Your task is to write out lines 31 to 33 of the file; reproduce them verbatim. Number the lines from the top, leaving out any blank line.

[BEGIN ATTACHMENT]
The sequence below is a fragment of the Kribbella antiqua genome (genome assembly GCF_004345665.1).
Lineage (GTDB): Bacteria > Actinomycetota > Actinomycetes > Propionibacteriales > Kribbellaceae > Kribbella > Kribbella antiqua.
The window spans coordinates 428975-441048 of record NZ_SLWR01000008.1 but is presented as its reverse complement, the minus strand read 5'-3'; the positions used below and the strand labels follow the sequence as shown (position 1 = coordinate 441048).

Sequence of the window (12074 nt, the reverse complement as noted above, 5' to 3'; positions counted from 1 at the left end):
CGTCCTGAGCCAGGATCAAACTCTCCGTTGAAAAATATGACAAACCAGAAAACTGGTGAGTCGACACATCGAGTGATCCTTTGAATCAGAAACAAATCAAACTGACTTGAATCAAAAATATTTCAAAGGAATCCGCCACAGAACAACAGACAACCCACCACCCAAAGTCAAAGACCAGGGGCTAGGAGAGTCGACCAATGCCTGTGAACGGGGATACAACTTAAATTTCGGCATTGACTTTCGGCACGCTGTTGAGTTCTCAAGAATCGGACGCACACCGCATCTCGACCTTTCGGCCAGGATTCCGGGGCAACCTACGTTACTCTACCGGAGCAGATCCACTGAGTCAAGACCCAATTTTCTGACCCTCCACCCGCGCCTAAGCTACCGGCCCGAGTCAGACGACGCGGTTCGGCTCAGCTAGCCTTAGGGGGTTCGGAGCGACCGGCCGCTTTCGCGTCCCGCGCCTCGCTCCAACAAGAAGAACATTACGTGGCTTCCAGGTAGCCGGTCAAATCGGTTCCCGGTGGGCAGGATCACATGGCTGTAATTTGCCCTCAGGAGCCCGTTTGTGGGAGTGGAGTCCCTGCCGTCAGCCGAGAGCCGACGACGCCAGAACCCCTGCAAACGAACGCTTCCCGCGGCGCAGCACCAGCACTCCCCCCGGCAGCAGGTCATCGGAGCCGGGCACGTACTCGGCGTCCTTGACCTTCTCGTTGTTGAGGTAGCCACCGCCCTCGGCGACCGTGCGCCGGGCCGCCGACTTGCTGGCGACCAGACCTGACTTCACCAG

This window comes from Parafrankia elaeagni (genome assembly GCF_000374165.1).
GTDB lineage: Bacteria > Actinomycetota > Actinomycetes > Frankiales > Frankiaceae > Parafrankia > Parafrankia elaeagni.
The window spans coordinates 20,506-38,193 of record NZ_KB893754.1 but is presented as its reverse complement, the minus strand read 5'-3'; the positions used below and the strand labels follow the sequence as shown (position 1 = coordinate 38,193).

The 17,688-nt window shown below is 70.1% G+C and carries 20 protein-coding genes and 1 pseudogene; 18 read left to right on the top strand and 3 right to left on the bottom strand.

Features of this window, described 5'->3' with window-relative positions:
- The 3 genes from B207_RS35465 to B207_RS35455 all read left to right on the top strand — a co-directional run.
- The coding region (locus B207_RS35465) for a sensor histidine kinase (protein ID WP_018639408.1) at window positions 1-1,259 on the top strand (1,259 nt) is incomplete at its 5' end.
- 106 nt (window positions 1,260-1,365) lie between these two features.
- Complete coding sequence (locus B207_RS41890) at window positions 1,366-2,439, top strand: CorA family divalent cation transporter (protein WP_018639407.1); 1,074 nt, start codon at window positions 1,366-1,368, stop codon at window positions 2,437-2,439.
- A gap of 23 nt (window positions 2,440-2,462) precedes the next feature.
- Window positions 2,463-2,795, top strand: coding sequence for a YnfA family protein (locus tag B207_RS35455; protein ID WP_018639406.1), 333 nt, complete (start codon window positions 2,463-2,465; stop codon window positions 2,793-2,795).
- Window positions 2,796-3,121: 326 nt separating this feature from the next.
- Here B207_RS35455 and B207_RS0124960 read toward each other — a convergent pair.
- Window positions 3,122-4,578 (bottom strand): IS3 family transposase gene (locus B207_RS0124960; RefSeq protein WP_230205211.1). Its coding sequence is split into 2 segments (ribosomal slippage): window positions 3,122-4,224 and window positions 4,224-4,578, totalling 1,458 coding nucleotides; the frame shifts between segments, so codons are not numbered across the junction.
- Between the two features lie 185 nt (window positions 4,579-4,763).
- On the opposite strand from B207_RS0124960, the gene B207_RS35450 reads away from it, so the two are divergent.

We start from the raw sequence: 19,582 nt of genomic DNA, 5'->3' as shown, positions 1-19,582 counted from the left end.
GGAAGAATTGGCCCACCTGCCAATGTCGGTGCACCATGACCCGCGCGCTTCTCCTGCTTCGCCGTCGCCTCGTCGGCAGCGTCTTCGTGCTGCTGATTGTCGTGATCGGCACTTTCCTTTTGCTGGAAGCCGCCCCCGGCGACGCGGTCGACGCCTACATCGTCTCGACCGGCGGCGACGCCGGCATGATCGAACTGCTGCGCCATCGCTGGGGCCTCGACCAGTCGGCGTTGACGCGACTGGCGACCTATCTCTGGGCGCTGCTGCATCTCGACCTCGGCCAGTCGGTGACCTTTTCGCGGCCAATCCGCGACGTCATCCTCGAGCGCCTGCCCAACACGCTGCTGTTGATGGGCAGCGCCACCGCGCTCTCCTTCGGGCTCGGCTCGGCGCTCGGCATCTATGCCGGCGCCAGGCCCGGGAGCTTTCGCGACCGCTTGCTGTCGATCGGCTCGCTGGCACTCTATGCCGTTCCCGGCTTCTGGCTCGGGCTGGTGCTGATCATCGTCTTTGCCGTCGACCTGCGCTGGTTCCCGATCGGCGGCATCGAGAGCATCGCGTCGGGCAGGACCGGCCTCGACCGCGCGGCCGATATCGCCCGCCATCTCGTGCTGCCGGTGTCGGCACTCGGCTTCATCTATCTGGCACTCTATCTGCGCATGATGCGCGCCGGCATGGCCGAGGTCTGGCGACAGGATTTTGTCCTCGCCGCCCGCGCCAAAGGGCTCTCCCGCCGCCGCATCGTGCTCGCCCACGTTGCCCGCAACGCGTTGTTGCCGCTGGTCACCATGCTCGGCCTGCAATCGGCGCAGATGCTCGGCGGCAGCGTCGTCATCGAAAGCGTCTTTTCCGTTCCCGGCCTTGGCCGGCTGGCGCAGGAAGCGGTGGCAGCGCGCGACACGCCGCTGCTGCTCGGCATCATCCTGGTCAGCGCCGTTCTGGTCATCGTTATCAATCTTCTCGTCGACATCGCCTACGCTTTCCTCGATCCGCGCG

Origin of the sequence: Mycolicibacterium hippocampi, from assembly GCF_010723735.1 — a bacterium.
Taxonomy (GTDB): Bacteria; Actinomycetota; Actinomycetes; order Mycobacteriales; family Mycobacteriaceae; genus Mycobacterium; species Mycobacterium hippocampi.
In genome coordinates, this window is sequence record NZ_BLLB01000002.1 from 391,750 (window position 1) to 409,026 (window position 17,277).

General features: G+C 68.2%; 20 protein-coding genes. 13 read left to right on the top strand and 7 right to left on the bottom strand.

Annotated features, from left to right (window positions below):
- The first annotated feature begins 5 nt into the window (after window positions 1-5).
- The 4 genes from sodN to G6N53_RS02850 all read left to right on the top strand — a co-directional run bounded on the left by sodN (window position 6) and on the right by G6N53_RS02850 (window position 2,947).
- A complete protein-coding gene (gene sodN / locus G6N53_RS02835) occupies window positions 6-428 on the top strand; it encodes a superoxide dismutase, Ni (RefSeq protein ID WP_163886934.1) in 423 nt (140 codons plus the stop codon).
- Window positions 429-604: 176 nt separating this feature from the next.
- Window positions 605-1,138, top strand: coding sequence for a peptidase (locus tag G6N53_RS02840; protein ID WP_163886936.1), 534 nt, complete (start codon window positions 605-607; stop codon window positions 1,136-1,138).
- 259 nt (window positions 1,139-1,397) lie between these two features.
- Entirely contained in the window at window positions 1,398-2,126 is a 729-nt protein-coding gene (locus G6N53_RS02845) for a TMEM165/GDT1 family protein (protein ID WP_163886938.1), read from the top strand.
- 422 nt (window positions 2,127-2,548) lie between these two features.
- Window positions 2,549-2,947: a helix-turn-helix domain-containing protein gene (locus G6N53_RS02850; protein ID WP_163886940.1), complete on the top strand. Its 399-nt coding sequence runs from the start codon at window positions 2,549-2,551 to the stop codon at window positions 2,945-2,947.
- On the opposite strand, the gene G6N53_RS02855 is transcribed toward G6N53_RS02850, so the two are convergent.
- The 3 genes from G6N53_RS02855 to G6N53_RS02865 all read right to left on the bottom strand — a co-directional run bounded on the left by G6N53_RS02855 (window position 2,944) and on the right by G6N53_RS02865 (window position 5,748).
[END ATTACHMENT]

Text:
- A complete protein-coding gene (gene sodN / locus G6N53_RS02835) occupies window positions 6-428 on the top strand; it encodes a superoxide dismutase, Ni (RefSeq protein ID WP_163886934.1) in 423 nt (140 codons plus the stop codon).
- Window positions 429-604: 176 nt separating this feature from the next.
- Window positions 605-1,138, top strand: coding sequence for a peptidase (locus tag G6N53_RS02840; protein ID WP_163886936.1), 534 nt, complete (start codon window positions 605-607; stop codon window positions 1,136-1,138).